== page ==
Three years ago, the Marine Corps added a new component to its military strategy in Afghanistan – to engage Afghan women, thought to be a key influence on their husbands’ and sons’ willingness to cooperate with the Taliban. As part of this new counterinsurgency effort, dozens of female Marines were deployed to southern Afghanistan to provide outreach to women’s schools and health clinics in the conservative Pashtun tribal belt.
As so-called female engagement teams landed in Helmand province, Mimi Wells was a student at the Columbia University Graduate School of Journalism studying broadcast journalism and photography. She’d never before been in a combat situation. Wells was interested, she later told us, by the largely untold story of how American military women would try to influence their Afghan counterparts, living in a world unimaginably different from their own. She would soon discover what a challenge that has been.
On her spring break at Columbia, Wells flew to Camp Lejeune, N.C., and began following a group of outgoing female Marines. She observed and filmed their preparations for war, and then, after graduation in May 2011, underwent her own preparation, including getting intensive Pashtu lessons, obtaining custom-made body armor and undergoing a hostile environment training course for journalists, with support from The Rory Peck Trust.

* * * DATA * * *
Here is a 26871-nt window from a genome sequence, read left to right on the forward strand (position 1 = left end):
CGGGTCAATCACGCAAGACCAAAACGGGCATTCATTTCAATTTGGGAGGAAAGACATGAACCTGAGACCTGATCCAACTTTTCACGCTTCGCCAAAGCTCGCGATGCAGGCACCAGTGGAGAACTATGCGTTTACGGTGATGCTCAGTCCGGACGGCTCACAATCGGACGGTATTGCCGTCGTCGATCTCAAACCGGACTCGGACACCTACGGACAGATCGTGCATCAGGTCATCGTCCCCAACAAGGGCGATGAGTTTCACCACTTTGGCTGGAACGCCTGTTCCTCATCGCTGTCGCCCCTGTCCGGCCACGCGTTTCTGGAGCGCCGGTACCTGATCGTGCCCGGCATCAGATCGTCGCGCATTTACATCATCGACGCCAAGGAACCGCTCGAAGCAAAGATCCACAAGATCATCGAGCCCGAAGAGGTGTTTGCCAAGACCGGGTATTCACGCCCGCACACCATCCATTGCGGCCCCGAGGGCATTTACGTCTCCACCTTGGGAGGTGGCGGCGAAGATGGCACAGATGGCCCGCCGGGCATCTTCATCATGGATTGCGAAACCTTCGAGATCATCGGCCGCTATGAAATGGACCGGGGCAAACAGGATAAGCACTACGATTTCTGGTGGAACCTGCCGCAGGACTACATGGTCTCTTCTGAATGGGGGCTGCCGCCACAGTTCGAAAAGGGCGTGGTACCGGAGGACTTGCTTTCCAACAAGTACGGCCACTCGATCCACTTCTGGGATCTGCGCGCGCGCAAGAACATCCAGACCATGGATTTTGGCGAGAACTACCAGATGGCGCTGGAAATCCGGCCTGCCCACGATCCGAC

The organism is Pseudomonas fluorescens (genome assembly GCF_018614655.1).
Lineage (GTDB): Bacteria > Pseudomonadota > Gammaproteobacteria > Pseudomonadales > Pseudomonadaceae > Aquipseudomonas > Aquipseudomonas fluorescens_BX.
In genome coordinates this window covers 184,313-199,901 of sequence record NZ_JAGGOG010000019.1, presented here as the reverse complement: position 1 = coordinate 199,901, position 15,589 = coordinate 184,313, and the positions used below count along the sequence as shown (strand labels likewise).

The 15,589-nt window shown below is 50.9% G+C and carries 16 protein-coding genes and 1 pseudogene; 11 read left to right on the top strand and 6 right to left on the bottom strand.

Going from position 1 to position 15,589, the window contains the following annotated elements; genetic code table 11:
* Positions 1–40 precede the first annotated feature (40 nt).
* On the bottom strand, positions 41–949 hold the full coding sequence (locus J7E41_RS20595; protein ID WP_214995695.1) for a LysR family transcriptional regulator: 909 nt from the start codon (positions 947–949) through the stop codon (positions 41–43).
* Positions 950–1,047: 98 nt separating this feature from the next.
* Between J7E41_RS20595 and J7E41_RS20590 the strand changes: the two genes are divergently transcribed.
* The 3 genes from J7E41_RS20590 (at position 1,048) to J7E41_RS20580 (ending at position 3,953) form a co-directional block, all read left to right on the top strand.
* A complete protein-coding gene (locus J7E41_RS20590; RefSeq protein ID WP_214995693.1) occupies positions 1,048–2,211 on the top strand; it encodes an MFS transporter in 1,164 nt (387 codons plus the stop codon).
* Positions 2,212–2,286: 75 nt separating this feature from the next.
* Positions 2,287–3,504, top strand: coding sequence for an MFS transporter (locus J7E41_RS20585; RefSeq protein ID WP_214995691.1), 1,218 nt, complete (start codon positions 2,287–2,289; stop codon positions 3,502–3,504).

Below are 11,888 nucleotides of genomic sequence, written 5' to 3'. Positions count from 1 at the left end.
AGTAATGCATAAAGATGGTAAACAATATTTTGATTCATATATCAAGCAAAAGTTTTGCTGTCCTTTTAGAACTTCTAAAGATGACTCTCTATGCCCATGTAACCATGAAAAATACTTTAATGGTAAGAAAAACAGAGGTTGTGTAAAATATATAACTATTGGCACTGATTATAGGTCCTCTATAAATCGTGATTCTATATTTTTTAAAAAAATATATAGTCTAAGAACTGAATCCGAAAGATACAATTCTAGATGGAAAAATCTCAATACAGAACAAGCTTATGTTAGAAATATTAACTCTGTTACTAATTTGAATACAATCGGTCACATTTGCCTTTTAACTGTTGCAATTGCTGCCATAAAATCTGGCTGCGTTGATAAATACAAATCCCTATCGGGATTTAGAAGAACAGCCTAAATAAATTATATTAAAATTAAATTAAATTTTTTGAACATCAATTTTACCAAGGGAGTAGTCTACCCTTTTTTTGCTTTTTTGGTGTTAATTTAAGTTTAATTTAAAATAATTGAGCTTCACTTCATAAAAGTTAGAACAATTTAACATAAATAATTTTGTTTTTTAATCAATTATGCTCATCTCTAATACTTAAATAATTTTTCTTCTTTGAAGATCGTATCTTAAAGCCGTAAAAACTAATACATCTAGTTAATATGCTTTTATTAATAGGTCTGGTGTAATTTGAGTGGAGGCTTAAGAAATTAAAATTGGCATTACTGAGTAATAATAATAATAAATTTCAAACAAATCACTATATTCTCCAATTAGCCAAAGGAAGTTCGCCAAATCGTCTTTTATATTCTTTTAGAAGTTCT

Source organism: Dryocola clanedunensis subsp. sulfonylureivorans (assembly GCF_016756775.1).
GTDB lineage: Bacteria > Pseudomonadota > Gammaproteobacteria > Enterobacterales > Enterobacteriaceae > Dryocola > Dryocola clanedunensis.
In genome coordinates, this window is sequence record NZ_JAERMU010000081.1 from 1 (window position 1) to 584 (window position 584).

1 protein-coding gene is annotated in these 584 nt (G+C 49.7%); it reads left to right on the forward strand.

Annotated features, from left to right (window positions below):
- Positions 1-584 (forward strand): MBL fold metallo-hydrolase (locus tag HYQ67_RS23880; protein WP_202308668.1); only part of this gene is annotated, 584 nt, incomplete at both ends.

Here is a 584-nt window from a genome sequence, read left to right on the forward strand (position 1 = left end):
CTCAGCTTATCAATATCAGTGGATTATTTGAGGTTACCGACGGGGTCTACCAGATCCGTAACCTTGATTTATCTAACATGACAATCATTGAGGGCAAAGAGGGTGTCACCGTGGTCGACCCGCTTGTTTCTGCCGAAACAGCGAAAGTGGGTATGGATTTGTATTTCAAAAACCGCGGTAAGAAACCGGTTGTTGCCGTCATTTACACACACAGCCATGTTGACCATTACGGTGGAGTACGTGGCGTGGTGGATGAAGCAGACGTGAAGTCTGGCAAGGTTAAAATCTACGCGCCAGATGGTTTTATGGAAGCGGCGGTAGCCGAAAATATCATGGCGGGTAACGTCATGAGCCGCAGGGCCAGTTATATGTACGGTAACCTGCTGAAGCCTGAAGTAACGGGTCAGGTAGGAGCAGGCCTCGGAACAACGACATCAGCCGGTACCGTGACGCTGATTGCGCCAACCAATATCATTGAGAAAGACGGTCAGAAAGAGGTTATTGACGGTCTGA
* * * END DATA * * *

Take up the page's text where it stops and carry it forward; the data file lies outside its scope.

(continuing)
Wells also contacted the Center for Investigative Reporting, and we agreed to become her primary journalistic sponsor, awarding her a grant from CIR’s Dick Goldensohn Fund to support her journey to Afghanistan. For CIR, too, it was a first – including offering guarantees to evacuate Wells in case of serious injury, a condition demanded by the U.S. military, as well as other grim details involved with covering a war.
We kept in touch with Wells via Skype, so she could give us a running chronicle of the U.S. military’s effort to engage Afghan women.
As she, and we, dealt with the changing fortunes of the war, nothing quite worked out as planned. For starters, Wells ended up nowhere near where she’d thought. Instead of being posted with the Marines in Helmand province, she was embedded with a U.S. Army infantry unit hundreds of miles away at Forward Operating Base Bostick in eastern Afghanistan – a post “so isolated,” she later wrote in The New York Times, “that when the Second Battalion, 27th Infantry arrived here … villagers thought they were Russian soldiers.” Her new embed was in one of the most treacherous parts of Afghanistan, just a few miles from the Pakistan border, where insurgents roam freely in the mountains.
The following episodes chronicle Wells’ journey to document and understand the U.S. Army’s effort to connect with Afghan women as the war rages in one of the most fraught and dangerous parts of Afghanistan.